The effect of repetitive stimulation at low frequencies upon the electrical and mechanical activity of single muscle fibres
- Cite this article as:
- Grabowski, W., Lobsiger, E.A. & Lüttgau, H.C. Pflügers Arch. (1972) 334: 222. doi:10.1007/BF00626225
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The effect of repetitive stimulation at low frequencies (0.2–5/sec) upon isometric twitch tension was analysed in isolated muscle fibres of the frog.
The number of twitches until tension decreased to 10–20% of the original value (fatigue effect) was 5000–10000 in unpoisoned fibres at 20° C, 400–800 in CN-poisoned fibres at 10° C, 1800–2500 in CN-poisoned fibres at 20° C and 100–200 in CN and IAA-poisoned fibres at 1° C.
In fatigued fibres the overshoot of the action potential was often only a few millivolts lower than in normal fibres, the spike duration was longer, and the after-potential was increased.
In completely exhausted fibres, which developed no tension when they were activated, the effective memrane resistance was extremely low, the resting potential was high, and early and late after-potentials were absent. Since an exchange of external Cl by SO4 caused no depolarization, it is suggested that the decrease in resistance is due to an increase in potassium conductance.
A reduction of the external sodium concentration from 115 to 46 mM abolished the overshoot of the action potential, while twitch tension remained unaltered.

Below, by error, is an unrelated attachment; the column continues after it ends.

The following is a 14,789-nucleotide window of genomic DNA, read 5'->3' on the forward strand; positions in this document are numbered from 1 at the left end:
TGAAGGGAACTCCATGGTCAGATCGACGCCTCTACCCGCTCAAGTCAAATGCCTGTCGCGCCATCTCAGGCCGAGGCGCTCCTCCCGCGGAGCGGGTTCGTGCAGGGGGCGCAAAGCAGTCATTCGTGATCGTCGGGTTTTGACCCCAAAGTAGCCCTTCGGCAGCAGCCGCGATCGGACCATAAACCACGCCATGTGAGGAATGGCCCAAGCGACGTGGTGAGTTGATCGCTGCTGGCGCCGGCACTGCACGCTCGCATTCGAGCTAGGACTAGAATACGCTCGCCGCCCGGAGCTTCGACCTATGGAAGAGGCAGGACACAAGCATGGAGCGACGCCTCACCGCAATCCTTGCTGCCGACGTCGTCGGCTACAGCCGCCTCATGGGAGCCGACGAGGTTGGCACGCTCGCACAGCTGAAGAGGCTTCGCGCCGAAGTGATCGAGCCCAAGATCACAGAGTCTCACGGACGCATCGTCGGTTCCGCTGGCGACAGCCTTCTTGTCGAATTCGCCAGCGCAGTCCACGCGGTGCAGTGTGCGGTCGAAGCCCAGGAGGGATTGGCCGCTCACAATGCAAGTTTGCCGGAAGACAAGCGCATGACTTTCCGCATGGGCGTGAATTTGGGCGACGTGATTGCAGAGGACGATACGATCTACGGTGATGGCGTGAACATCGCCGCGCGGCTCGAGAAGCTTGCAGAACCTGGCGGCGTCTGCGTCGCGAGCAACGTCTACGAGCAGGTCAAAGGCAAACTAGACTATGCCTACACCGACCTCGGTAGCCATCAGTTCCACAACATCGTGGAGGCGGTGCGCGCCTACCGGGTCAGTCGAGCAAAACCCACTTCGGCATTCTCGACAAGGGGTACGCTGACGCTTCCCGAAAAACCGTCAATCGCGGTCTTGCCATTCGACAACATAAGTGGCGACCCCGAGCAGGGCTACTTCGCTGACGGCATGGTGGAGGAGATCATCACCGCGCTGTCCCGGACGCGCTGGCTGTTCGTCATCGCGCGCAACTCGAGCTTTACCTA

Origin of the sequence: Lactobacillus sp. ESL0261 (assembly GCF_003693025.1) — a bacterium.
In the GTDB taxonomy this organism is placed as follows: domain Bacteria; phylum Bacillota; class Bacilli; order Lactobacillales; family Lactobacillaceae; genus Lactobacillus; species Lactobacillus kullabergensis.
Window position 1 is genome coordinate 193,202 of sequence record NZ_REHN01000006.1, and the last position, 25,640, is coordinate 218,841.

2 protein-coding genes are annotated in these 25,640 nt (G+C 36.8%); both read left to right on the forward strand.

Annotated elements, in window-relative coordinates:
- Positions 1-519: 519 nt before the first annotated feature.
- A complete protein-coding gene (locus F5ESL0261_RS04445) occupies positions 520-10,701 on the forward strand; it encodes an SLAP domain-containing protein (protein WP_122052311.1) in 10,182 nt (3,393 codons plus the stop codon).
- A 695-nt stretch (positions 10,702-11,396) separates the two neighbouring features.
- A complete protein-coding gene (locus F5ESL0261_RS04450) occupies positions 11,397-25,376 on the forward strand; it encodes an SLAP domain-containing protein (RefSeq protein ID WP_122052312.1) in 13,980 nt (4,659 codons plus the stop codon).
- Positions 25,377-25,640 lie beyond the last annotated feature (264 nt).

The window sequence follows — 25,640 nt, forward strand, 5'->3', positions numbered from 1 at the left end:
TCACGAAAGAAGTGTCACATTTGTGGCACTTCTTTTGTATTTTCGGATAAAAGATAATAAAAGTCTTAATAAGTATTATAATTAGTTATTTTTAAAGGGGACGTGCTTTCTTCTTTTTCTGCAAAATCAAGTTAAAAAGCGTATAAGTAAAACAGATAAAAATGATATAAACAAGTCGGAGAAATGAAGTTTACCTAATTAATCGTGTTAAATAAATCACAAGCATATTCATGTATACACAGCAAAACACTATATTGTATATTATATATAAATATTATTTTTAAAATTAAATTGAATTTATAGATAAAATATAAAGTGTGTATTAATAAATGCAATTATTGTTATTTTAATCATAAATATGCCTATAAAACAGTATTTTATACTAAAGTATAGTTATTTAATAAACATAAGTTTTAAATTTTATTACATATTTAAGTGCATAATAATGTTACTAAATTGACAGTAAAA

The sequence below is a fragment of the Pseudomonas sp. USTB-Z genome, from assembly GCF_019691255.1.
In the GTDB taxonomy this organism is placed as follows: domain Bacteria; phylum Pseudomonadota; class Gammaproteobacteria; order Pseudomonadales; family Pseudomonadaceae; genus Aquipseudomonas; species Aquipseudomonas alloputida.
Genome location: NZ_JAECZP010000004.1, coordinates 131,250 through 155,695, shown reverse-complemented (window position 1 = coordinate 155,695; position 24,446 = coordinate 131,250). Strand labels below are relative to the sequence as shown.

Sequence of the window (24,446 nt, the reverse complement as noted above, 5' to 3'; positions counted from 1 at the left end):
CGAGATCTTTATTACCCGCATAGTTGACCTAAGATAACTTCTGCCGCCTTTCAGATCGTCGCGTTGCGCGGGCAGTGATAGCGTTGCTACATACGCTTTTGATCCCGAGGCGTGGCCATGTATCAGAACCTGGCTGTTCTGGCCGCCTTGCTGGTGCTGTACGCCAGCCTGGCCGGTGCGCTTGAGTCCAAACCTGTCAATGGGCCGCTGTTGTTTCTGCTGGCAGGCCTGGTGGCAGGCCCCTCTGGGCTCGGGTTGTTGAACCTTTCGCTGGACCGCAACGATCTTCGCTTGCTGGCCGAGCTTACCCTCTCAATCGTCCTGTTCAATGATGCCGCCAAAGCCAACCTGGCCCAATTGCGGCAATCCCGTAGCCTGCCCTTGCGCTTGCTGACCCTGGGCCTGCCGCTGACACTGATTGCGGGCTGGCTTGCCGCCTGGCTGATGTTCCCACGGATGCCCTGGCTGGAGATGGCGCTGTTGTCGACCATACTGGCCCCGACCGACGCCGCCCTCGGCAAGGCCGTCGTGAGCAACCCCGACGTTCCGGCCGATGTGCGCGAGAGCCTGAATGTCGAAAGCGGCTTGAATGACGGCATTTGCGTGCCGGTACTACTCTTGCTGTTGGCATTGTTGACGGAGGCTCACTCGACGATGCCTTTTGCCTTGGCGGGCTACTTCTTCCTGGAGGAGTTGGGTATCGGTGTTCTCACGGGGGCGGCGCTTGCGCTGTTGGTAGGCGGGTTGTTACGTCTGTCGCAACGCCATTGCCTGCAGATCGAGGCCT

In fatigued fibres normal twitch height could be restored by the addition of caffeine, and maximal contracture tension could be obtained after a complete depolarization in a potassium sulphate solution which contained caffeine.
From the results quoted under 3, 5, and 6 it is concluded that neither an alteration in the action potential nor an exhaustion of energy reserves or a failure in the contractile mechanism can be regarded as the cause of fatigue.
In fatigued fibres the S-shaped curve which relates peak tension to membrane potential (threshold curve) was shifted by about 20 mV to more positive potentials. In addition maximal contractile strength was frequently no longer attained, even after complete depolarization.
The rate by which the contractility of depolarized fibres can be reactivated after a sudden repolarization, and probably also the steady relation between the state of the contractile system and membrane potential, were equal in normal and fatigued fibres.
Fibres recovered from fatigue within one to three hours.
From the results quoted under 8 and 9 it is tentatively suggested that a decline of the concentration of an “activator of contraction”—localized in some part of the tubular system—is the cause of the observed deficiency in excitation—contraction coupling.